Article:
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11/29/21

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New York Times Co. Cl A
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2:30 a.m. Nov. 3, 2021 - By Ciara Linnane
New York Times shares up 3.8% premarket after earnings top estimatesNew York Times Co. shares rose 3.8% in premarket trade Wednesday, after the company beat earnings estimates for the third quarter and offered upbeat guidance. The newspaper group said it had net income of $54.7 million, or 32 cents a share, in the quarter, up from $33.6 million, or 20 cents a share, in the year0earlier period. Adjusted per-share earnings came to 23 cents, ahead of the 20 cents FactSet consensus. Revenue rose to $509.1 million from $426.9 million a year ago, also ahead of the $499 million FactSet consensus. CEO Meredith Kopit Levien said the company added 455,000 net new digital subscriptions in the quarter, and hit a milestone of more than one million international digital subscriptions. That boosted the total to more than 8.3 million across the company's digital and print products. Subscription revenue rose 13.8% to $342.6 million, ad revenues rose 39.9% to $110.9 million and other revenue rose 19.1% to $55.6 million. Total revenues were up 18.8% compared with the third quarter of 2019, before the outbreak of the pandemic. Digital ad revenue rose 40.2% and print ad revenue rose 39.4%. Total operating costs rose 18.8% to $460.1 million. The company is now expecting fourth-quarter subscription revenue to climb about 12% and for digital-only subscription revenue to rise abut 25%. Ad and digital ad revenue are expected to rise in the mid-teens. Shares have gained about 8% in the year to date, while the S&P 500 has gained 23%.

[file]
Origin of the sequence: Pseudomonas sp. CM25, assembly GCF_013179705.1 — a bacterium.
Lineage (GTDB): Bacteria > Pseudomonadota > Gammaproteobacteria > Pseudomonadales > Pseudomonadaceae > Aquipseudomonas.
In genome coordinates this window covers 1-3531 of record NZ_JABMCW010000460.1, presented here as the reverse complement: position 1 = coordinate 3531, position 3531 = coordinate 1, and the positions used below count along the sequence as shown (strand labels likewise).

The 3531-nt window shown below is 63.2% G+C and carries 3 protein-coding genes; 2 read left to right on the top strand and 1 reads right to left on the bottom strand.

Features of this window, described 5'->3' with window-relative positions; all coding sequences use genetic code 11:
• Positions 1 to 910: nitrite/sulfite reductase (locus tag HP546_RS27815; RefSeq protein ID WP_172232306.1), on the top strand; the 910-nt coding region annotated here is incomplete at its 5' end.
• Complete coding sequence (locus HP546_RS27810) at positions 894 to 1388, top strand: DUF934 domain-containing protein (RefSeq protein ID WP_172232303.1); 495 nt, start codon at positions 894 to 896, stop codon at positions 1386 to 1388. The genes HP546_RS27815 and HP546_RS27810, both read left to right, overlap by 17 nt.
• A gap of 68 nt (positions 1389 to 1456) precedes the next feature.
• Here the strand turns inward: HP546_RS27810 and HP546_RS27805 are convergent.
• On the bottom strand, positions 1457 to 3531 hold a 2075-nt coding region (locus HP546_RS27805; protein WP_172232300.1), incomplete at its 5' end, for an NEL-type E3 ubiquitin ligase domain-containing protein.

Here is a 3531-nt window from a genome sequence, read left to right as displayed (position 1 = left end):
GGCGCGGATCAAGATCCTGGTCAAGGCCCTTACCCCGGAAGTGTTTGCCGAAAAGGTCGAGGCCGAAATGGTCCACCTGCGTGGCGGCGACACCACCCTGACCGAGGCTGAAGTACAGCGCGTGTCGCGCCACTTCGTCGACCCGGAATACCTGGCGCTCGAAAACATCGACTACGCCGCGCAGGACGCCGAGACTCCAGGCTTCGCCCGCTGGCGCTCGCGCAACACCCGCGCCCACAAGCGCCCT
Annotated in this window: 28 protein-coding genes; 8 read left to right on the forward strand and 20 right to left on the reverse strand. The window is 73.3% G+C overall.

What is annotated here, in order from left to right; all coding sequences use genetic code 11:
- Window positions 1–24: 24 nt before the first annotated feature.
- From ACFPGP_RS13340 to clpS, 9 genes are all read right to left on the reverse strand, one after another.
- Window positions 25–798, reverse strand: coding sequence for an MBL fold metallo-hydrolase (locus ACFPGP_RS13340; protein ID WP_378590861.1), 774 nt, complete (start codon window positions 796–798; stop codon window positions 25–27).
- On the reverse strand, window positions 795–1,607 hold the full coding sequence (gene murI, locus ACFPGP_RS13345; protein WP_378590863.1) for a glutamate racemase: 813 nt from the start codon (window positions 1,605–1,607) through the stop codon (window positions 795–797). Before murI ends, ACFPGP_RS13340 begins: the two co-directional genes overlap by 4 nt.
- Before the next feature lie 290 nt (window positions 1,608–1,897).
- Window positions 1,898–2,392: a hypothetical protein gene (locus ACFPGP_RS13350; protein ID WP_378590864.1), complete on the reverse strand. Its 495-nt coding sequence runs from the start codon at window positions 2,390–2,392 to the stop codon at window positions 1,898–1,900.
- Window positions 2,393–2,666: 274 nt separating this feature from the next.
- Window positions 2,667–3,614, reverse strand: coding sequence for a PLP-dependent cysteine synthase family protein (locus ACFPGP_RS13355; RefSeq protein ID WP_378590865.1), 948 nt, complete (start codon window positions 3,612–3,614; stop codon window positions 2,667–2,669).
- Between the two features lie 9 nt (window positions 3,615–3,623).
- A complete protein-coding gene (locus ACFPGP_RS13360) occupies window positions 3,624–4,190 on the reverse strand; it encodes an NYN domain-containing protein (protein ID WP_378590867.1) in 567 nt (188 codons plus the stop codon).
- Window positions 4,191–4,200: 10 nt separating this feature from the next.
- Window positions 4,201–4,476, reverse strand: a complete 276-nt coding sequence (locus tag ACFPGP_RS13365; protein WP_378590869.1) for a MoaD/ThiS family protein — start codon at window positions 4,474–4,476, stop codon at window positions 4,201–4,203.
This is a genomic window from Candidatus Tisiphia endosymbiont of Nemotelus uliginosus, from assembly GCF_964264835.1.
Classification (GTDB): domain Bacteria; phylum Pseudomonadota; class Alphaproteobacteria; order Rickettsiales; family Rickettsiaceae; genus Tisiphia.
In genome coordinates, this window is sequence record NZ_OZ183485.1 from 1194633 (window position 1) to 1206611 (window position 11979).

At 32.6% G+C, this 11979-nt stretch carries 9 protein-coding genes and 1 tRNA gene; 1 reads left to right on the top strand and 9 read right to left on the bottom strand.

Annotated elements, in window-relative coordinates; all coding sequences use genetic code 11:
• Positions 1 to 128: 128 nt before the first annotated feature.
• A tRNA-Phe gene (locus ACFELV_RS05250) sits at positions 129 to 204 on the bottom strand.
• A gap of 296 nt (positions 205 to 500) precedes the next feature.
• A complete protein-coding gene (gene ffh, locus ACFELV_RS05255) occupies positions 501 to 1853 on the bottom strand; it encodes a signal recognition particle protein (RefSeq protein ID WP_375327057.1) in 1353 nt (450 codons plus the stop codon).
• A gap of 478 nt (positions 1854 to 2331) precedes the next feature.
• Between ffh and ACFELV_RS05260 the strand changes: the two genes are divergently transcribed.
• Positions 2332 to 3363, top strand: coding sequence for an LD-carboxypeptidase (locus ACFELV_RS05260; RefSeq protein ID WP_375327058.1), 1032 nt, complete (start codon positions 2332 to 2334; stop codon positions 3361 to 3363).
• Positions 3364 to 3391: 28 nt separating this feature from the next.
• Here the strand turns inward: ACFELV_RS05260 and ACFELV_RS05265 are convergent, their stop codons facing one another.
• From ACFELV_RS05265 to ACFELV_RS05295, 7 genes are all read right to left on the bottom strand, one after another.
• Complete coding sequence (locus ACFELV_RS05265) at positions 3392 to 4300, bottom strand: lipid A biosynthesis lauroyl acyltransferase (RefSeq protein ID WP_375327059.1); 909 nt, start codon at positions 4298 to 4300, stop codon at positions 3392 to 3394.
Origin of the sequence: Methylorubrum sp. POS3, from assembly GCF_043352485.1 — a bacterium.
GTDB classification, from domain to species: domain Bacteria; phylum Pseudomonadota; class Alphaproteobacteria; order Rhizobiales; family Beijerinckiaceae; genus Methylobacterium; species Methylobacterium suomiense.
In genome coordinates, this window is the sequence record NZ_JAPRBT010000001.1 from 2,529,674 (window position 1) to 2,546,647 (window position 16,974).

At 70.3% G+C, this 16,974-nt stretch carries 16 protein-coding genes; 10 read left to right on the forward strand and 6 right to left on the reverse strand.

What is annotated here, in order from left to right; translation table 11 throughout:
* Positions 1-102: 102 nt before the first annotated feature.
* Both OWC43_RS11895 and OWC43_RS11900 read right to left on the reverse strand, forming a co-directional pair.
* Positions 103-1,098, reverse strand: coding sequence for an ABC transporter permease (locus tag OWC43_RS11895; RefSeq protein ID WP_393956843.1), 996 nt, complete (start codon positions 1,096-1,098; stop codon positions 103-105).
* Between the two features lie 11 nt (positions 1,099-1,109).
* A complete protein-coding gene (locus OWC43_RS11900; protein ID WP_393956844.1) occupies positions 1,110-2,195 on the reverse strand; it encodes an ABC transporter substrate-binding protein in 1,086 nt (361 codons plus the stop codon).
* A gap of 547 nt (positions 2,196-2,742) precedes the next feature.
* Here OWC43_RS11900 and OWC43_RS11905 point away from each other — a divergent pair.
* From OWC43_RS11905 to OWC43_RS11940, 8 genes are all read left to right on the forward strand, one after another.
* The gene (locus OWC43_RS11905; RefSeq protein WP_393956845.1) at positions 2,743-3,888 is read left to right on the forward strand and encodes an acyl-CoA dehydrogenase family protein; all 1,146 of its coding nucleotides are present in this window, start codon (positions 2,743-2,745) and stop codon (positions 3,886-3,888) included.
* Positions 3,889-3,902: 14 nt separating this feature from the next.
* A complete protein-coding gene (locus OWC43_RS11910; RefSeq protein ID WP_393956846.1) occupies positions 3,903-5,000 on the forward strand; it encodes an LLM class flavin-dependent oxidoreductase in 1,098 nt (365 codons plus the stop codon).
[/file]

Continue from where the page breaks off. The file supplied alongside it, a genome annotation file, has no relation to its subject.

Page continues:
3:15 a.m. Aug. 4, 2021 - By Ciara Linnane
New York Times beats earnings estimates in Q2 as it adds 142,000 net digital subscribersNew York Times Co. shares jumped 1.7% in premarket trade Wednesday, after the newspaper group beat earnings estimates for the second quarter, as subscription and ad revenues gained. The company posted net income of $54.3 million, or 32 cents a share, for the quarter, up from $23.7 million, or 14 cents a share, in the year-earlier period. Adjusted per-share earnings came to 36 cents, ahead of the 27 cents FactSet consensus. Revenue rose 23.6% to $498.5 million from $403.8 million a year ago, also ahead of the $488.0 million FactSet consensus. Subscription revenues rose 15.7% to $339.2 million, ad revenues rose 66.4% to $112.8 million and other revenue rose 8.7% to $46.5 million. Compared with the second quarter of 2019 before the pandemic, revenue were up 14.3%. Subscription revenues "rose primarily due to growth in the number of subscriptions to the Company's digital-only products, which include our news product and our Games, Cooking and Audm products, as well as a benefit from subscriptions graduating to higher prices from introductory promotional pricing," the company said in a statement. The company added 142,000 net digital subs with 77,000 in news and 65,000 in cooking and games, said CEO Meredith Kopit Levien. "We now have more than 8 million paid subscriptions across our digital and print products - a testament to the success of our strategy, the strength of the market for paid digital journalism, and our unique opportunity to meet that demand," she said. For the third quarter, the company is expecting sub revenues to climb 13% to 15%, and for ad revenues to rise about 30% to 35%. Shares have fallen 16.5% in the year to date, while the S&P 500 has gained 17.8%.
2:17 a.m. May 5, 2021 - By Ciara Linnane